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Forget It, Fearmongers: GMOs Are Safe; The Real Problems Remain: Bipartisan Collusion, Right-Wing Extremism, Restrictive Nomination Requirements

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Tuesday, October 15, 2013

Forget It, Fearmongers: GMOs Are Safe

In his recent op-ed (“Why Label GMOs in Our Food?”, October 10, 2013), Jack Kittredge engages in the same shady, scientifically illiterate tactics that have unfortunately become a halmark of the anti-GMO movement.

The “more and more studies” he alludes to have consistently been found wanting (see the Valley Advocate’s own Caleb Rounds’ take on the matter), and the one study he does bring into focus is vague to the point of meaninglessness. Yes, bacillicus thuringiensis (bt) might show up in our bodies, but unless you provide evidence that it’s at levels that are harmful or that it’s toxic to humans to begin with (it’s not), it’s irrelevant to discussions of public health.

In the next breath we have this gem: “What do [biotechnology companies] know about these products and why don’t they want us to know it? Does it remind you of the tobacco industry?” Ah, a fearmongering twist on the Socratic method. Very nice. Never mind that there remains no evidence suggesting that GM crops pose a greater risk to human health than other food sources.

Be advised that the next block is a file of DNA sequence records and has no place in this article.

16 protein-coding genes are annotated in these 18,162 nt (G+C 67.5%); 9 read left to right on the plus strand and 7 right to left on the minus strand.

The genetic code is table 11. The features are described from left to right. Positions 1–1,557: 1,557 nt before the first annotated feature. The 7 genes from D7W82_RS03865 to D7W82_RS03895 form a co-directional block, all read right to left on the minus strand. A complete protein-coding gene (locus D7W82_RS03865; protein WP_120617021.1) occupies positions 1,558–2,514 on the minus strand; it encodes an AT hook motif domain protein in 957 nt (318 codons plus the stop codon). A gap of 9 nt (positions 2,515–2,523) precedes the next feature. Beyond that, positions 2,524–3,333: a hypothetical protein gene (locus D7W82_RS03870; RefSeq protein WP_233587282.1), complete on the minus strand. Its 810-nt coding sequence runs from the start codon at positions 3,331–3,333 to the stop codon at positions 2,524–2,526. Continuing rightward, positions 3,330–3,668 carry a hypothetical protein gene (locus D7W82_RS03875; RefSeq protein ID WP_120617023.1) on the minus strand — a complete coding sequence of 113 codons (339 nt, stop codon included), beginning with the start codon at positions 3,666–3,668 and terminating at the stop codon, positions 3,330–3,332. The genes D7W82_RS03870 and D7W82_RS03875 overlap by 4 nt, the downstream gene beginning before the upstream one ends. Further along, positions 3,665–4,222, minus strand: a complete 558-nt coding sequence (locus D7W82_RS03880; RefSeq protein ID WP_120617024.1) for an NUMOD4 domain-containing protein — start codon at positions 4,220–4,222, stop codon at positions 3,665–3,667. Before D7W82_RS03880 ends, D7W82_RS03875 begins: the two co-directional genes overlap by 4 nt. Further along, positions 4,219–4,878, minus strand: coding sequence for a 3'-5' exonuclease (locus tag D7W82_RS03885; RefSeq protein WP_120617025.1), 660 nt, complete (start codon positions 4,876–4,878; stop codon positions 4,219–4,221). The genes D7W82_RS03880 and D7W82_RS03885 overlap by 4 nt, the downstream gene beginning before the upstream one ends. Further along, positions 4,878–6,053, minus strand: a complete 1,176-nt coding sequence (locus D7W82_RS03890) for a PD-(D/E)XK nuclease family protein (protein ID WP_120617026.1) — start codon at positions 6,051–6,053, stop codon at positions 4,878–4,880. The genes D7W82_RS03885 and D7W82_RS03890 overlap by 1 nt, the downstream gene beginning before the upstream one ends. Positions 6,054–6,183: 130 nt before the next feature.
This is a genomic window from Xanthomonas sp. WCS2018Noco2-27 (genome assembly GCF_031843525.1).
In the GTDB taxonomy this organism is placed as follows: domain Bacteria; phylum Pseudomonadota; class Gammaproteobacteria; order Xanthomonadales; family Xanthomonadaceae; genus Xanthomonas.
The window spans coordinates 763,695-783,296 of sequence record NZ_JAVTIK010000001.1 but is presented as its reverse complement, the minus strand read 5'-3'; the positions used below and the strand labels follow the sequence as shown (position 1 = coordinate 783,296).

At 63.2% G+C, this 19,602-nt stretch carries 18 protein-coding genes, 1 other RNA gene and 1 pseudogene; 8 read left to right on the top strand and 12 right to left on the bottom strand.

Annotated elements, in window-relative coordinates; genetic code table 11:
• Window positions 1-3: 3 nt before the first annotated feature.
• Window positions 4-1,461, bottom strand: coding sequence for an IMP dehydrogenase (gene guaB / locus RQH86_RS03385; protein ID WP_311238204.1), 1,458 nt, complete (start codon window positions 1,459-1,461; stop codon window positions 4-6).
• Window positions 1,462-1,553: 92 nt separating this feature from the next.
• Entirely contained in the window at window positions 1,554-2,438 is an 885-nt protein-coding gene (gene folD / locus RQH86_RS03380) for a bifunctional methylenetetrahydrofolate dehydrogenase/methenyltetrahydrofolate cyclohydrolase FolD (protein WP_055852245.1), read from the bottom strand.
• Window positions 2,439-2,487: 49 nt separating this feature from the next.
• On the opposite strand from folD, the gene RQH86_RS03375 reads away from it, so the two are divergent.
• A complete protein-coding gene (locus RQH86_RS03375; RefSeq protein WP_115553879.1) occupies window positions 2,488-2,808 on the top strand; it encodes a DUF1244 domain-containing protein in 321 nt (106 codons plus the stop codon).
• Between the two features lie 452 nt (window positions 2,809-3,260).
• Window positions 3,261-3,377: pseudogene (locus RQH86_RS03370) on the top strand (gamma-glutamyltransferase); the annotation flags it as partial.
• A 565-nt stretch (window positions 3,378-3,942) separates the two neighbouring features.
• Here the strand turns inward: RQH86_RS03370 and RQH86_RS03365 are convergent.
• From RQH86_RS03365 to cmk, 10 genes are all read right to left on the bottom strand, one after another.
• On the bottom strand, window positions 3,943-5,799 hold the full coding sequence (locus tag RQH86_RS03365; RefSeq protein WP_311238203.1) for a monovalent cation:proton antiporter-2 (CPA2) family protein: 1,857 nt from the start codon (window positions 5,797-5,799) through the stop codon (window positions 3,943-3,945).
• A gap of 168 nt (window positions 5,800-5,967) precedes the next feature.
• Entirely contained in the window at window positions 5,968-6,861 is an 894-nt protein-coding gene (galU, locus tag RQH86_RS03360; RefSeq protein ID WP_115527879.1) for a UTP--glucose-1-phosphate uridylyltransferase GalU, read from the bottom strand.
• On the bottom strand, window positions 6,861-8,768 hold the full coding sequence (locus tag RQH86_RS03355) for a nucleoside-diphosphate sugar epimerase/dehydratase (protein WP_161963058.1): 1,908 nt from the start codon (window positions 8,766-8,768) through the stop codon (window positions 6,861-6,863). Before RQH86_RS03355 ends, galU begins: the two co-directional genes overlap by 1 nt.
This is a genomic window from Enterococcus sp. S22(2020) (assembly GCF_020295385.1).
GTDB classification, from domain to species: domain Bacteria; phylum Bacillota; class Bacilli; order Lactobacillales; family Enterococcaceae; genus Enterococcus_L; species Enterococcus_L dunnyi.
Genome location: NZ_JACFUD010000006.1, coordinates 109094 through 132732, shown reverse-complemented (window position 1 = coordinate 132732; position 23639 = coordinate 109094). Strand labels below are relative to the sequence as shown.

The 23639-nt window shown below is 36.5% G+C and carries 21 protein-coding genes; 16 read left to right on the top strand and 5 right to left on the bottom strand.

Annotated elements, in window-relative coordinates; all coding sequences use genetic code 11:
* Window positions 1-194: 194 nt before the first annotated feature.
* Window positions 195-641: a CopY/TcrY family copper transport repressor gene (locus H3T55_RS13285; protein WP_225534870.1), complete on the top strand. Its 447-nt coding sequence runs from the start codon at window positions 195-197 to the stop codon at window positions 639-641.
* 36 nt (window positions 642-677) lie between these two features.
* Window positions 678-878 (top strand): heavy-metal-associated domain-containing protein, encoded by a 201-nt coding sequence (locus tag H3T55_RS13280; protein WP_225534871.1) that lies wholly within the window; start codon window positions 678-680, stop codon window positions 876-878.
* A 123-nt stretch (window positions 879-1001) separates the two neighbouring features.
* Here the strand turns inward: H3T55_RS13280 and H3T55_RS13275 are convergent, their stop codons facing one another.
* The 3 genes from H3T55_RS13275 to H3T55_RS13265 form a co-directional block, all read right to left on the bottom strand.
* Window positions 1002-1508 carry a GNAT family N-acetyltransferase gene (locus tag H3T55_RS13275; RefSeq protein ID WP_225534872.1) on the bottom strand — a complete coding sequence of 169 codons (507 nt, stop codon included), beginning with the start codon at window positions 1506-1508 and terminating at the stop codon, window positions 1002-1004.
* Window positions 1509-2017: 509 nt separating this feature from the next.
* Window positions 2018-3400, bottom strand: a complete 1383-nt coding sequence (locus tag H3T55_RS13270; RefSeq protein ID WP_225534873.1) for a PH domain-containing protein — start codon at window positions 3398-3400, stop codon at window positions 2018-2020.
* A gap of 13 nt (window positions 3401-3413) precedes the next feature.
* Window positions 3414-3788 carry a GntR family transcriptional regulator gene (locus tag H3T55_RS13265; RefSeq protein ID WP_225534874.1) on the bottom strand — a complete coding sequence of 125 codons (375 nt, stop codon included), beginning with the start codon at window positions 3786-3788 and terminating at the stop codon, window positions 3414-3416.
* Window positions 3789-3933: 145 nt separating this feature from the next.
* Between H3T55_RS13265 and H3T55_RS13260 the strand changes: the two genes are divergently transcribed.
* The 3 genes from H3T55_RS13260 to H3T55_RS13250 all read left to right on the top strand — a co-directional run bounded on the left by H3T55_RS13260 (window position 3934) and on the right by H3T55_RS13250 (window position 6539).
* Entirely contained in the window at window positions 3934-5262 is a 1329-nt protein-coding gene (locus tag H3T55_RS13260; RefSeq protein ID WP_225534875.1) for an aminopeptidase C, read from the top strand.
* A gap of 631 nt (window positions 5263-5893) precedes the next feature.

The [force behind the] labeling push is in reality just one industry looking to saddle their competition (biotech companies) with a regulation that will undoubtedly scare uninformed consumers into the waiting arms of organic food farmers and purveyors.

There is broad scientific consensus on the safety of GM crops. Unless the left wants to take up the tinfoil hats and start marching to the same drum as right-wing climate change deniers, we need to start calling out articles like this one for what they truly are: baseless propaganda.

The Real Problems Remain: Bipartisan Collusion, Right-Wing Extremism, Restrictive Nomination Requirements

In his recent Between the Lines column about the government shutdown (“Corrective Action, October 10, 2013), Tom Vannah misses a few points. Bipartisanship is how we got into this mess. Rightwingers have been against letting working people get anything since time immemorial. Republicans were against the New Deal under FDR in the face of widespread unemployment and, in some cases, death due to starvation.

Obama spends most of his time as president doing the kowtow to these people who simply want to be medieval lords. He established such a history of bowing to their demands that they thought he would surely do it again. Most of the things I do not like about the Affordable Care Act are things that were put into it to placate the Republicans. It will be the only useful thing to come out of this administration, and they want to abolish it after having agreed to it. If they get their way, the minimum wage and Social Security will be next, which will be followed by even more outsourcing of jobs.